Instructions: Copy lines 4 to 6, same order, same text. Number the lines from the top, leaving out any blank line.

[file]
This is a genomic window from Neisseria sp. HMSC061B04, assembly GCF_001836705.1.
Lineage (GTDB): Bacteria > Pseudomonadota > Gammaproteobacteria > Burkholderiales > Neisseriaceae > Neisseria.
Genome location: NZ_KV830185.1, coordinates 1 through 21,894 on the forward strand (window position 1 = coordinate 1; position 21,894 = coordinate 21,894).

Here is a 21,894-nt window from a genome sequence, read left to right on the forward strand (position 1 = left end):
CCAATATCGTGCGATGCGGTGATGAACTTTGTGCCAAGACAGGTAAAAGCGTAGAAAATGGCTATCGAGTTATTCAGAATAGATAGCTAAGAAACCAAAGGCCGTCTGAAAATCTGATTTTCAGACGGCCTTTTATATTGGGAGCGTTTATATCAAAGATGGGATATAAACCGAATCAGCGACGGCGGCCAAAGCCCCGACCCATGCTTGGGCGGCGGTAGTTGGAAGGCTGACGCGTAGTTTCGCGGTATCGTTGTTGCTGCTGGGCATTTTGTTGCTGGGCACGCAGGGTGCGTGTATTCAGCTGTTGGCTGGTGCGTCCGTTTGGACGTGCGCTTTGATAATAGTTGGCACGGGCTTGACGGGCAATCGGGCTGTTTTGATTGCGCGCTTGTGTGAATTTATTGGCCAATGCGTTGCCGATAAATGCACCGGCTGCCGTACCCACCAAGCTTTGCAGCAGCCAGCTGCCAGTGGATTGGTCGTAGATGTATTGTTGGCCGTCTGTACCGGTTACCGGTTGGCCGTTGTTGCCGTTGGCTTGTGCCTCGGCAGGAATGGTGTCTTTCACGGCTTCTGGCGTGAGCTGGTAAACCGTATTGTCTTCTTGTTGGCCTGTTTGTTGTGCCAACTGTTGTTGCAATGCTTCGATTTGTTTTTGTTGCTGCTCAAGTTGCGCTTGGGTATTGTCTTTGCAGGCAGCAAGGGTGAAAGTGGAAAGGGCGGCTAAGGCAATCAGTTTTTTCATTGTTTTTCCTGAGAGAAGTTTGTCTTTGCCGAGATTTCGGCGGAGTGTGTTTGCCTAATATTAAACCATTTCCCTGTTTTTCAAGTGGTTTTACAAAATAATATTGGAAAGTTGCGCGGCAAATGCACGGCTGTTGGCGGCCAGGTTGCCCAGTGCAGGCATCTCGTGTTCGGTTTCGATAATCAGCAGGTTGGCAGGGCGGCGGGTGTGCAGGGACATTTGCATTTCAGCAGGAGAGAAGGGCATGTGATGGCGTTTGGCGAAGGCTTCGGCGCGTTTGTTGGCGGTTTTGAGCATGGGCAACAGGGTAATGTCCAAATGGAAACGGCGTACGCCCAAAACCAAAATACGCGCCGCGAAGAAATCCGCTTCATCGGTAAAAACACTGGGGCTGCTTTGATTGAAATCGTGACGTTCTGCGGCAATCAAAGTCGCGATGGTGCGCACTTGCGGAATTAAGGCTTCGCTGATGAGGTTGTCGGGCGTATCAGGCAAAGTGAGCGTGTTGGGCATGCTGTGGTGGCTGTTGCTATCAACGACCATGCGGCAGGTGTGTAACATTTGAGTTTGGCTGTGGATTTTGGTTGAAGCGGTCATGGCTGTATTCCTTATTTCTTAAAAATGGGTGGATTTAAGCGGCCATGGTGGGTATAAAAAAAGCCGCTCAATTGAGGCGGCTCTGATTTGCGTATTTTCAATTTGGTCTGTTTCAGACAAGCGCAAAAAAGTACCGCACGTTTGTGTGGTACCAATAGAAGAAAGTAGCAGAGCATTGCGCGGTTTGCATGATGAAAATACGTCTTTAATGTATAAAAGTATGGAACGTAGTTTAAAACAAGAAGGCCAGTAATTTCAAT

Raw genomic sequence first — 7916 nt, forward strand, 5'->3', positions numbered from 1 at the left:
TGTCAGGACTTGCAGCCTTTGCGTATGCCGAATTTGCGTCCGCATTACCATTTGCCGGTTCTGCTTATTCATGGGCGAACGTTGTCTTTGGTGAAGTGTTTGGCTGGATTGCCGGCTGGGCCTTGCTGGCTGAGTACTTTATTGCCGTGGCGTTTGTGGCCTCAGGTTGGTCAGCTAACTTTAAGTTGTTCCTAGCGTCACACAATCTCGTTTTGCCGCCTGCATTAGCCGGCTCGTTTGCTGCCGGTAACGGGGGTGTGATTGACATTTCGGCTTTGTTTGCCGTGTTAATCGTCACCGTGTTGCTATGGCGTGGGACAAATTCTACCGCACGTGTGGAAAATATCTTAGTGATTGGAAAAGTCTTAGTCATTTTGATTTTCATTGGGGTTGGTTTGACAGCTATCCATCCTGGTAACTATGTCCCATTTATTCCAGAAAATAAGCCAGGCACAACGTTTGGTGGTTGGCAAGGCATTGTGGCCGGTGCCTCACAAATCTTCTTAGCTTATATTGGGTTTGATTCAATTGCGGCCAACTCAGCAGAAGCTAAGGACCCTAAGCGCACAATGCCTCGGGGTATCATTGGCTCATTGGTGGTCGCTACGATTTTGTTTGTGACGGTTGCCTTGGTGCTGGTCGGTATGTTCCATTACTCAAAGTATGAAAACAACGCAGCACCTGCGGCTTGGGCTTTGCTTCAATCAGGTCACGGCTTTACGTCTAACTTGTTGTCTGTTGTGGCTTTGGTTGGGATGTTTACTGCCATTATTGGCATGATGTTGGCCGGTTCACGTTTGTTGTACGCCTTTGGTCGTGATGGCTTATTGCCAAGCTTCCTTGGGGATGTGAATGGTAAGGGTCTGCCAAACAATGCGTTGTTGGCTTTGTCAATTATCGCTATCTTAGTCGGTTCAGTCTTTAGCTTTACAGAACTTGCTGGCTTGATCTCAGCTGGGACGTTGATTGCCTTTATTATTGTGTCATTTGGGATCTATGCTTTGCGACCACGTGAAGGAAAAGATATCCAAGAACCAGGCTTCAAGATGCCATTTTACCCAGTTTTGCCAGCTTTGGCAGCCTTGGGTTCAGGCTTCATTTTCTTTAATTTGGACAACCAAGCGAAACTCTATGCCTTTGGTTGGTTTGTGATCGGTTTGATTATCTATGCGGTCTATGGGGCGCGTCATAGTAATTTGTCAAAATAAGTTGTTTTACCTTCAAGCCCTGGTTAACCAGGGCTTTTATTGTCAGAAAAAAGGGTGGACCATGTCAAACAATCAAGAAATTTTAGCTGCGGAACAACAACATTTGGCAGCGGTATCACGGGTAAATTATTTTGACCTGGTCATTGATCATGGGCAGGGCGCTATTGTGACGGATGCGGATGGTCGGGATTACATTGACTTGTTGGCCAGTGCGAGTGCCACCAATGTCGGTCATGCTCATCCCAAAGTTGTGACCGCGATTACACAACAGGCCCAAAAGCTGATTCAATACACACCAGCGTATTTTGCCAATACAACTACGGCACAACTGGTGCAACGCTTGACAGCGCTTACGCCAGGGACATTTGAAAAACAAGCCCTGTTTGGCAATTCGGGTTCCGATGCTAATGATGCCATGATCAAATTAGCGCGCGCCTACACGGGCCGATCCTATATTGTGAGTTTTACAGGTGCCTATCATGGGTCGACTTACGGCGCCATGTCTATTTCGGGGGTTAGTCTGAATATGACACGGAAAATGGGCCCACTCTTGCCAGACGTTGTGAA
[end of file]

Here is a 21,894-nt window from a genome sequence, read left to right on the forward strand (position 1 = left end):
CCAATATCGTGCGATGCGGTGATGAACTTTGTGCCAAGACAGGTAAAAGCGTAGAAAATGGCTATCGAGTTATTCAGAATAGATAGCTAAGAAACCAAAGGCCGTCTGAAAATCTGATTTTCAGACGGCCTTTTATATTGGGAGCGTTTATATCAAAGATGGGATATAAACCGAATCAGCGACGGCGGCCAAAGCCCCGACCCATGCTTGGGCGGCGGTAGTTGGAAGGCTGACGCGTAGTTTCGCGGTATCGTTGTTGCTGCTGGGCATTTTGTTGCTGGGCACGCAGGGTGCGTGTATTCAGCTGTTGGCTGGTGCGTCCGTTTGGACGTGCGCTTTGATAATAGTTGGCACGGGCTTGACGGGCAATCGGGCTGTTTTGATTGCGCGCTTGTGTGAATTTATTGGCCAATGCGTTGCCGATAAATGCACCGGCTGCCGTACCCACCAAGCTTTGCAGCAGCCAGCTGCCAGTGGATTGGTCGTAGATGTATTGTTGGCCGTCTGTACCGGTTACCGGTTGGCCGTTGTTGCCGTTGGCTTGTGCCTCGGCAGGAATGGTGTCTTTCACGGCTTCTGGCGTGAGCTGGTAAACCGTATTGTCTTCTTGTTGGCCTGTTTGTTGTGCCAACTGTTGTTGCAATGCTTCGATTTGTTTTTGTTGCTGCTCAAGTTGCGCTTGGGTATTGTCTTTGCAGGCAGCAAGGGTGAAAGTGGAAAGGGCGGCTAAGGCAATCAGTTTTTTCATTGTTTTTCCTGAGAGAAGTTTGTCTTTGCCGAGATTTCGGCGGAGTGTGTTTGCCTAATATTAAACCATTTCCCTGTTTTTCAAGTGGTTTTACAAAATAATATTGGAAAGTTGCGCGGCAAATGCACGGCTGTTGGCGGCCAGGTTGCCCAGTGCAGGCATCTCGTGTTCGGTTTCGATAATCAGCAGGTTGGCAGGGCGGCGGGTGTGCAGGGACATTTGCATTTCAGCAGGAGAGAAGGGCATGTGATGGCGTTTGGCGAAGGCTTCGGCGCGTTTGTTGGCGGTTTTGAGCATGGGCAACAGGGTAATGTCCAAATGGAAACGGCGTACGCCCAAAACCAAAATACGCGCCGCGAAGAAATCCGCTTCATCGGTAAAAACACTGGGGCTGCTTTGATTGAAATCGTGACGTTCTGCGGCAATCAAAGTCGCGATGGTGCGCACTTGCGGAATTAAGGCTTCGCTGATGAGGTTGTCGGGCGTATCAGGCAAAGTGAGCGTGTTGGGCATGCTGTGGTGGCTGTTGCTATCAACGACCATGCGGCAGGTGTGTAACATTTGAGTTTGGCTGTGGATTTTGGTTGAAGCGGTCATGGCTGTATTCCTTATTTCTTAAAAATGGGTGGATTTAAGCGGCCATGGTGGGTATAAAAAAAGCCGCTCAATTGAGGCGGCTCTGATTTGCGTATTTTCAATTTGGTCTGTTTCAGACAAGCGCAAAAAAGTACCGCACGTTTGTGTGGTACCAATAGAAGAAAGTAGCAGAGCATTGCGCGGTTTGCATGATGAAAATACGTCTTTAATGTATAAAAGTATGGAACGTAGTTTAAAACAAGAAGGCCAGTAATTTCAAT

Raw genomic sequence first — 7916 nt, forward strand, 5'->3', positions numbered from 1 at the left: